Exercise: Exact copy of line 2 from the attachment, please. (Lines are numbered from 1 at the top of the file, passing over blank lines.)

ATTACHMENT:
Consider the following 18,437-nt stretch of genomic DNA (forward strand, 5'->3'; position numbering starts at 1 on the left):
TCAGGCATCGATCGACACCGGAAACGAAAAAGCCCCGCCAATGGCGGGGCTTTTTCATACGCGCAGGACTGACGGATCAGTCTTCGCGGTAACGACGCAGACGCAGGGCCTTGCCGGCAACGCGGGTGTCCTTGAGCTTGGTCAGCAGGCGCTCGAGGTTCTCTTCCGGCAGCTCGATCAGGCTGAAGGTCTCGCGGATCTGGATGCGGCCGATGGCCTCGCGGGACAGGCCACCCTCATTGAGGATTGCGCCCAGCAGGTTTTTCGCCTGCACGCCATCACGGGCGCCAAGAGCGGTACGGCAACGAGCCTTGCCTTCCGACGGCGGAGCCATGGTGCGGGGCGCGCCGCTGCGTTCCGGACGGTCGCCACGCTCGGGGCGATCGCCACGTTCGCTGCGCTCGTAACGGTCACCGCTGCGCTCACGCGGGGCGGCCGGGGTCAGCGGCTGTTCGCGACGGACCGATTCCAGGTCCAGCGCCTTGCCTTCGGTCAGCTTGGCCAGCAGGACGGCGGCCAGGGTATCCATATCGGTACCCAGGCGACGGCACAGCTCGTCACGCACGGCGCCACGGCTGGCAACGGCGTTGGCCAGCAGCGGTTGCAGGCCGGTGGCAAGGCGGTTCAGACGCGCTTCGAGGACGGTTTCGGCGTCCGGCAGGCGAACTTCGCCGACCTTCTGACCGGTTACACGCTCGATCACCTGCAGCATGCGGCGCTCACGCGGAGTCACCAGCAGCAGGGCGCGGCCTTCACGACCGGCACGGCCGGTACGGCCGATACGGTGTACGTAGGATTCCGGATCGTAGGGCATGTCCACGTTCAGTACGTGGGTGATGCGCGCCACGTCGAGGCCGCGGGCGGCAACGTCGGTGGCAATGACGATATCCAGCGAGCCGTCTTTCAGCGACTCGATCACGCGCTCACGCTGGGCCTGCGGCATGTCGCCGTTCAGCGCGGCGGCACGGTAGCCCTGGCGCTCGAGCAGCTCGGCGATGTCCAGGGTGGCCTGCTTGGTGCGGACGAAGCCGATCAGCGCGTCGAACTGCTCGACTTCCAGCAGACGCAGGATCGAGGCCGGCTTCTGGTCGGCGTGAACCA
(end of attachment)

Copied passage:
TCAGGCATCGATCGACACCGGAAACGAAAAAGCCCCGCCAATGGCGGGGCTTTTTCATACGCGCAGGACTGACGGATCAGTCTTCGCGGTAACGACGCAGACGCAGGGCCTTGCCGGCAACGCGGGTGTCCTTGAGCTTGGTCAGCAGGCGCTCGAGGTTCTCTTCCGGCAGCTCGATCAGGCTGAAGGTCTCGCGGATCTGGATGCGGCCGATGGCCTCGCGGGACAGGCCACCCTCATTGAGGATTGCGCCCAGCAGGTTTTTCGCCTGCACGCCATCACGGGCGCCAAGAGCGGTACGGCAACGAGCCTTGCCTTCCGACGGCGGAGCCATGGTGCGGGGCGCGCCGCTGCGTTCCGGACGGTCGCCACGCTCGGGGCGATCGCCACGTTCGCTGCGCTCGTAACGGTCACCGCTGCGCTCACGCGGGGCGGCCGGGGTCAGCGGCTGTTCGCGACGGACCGATTCCAGGTCCAGCGCCTTGCCTTCGGTCAGCTTGGCCAGCAGGACGGCGGCCAGGGTATCCATATCGGTACCCAGGCGACGGCACAGCTCGTCACGCACGGCGCCACGGCTGGCAACGGCGTTGGCCAGCAGCGGTTGCAGGCCGGTGGCAAGGCGGTTCAGACGCGCTTCGAGGACGGTTTCGGCGTCCGGCAGGCGAACTTCGCCGACCTTCTGACCGGTTACACGCTCGATCACCTGCAGCATGCGGCGCTCACGCGGAGTCACCAGCAGCAGGGCGCGGCCTTCACGACCGGCACGGCCGGTACGGCCGATACGGTGTACGTAGGATTCCGGATCGTAGGGCATGTCCACGTTCAGTACGTGGGTGATGCGCGCCACGTCGAGGCCGCGGGCGGCAACGTCGGTGGCAATGACGATATCCAGCGAGCCGTCTTTCAGCGACTCGATCACGCGCTCACGCTGGGCCTGCGGCATGTCGCCGTTCAGCGCGGCGGCACGGTAGCCCTGGCGCTCGAGCAGCTCGGCGATGTCCAGGGTGGCCTGCTTGGTGCGGACGAAGCCGATCAGCGCGTCGAACTGCTCGACTTCCAGCAGACGCAGGATCGAGGCCGGCTTCTGGTCGGCGTGAACCA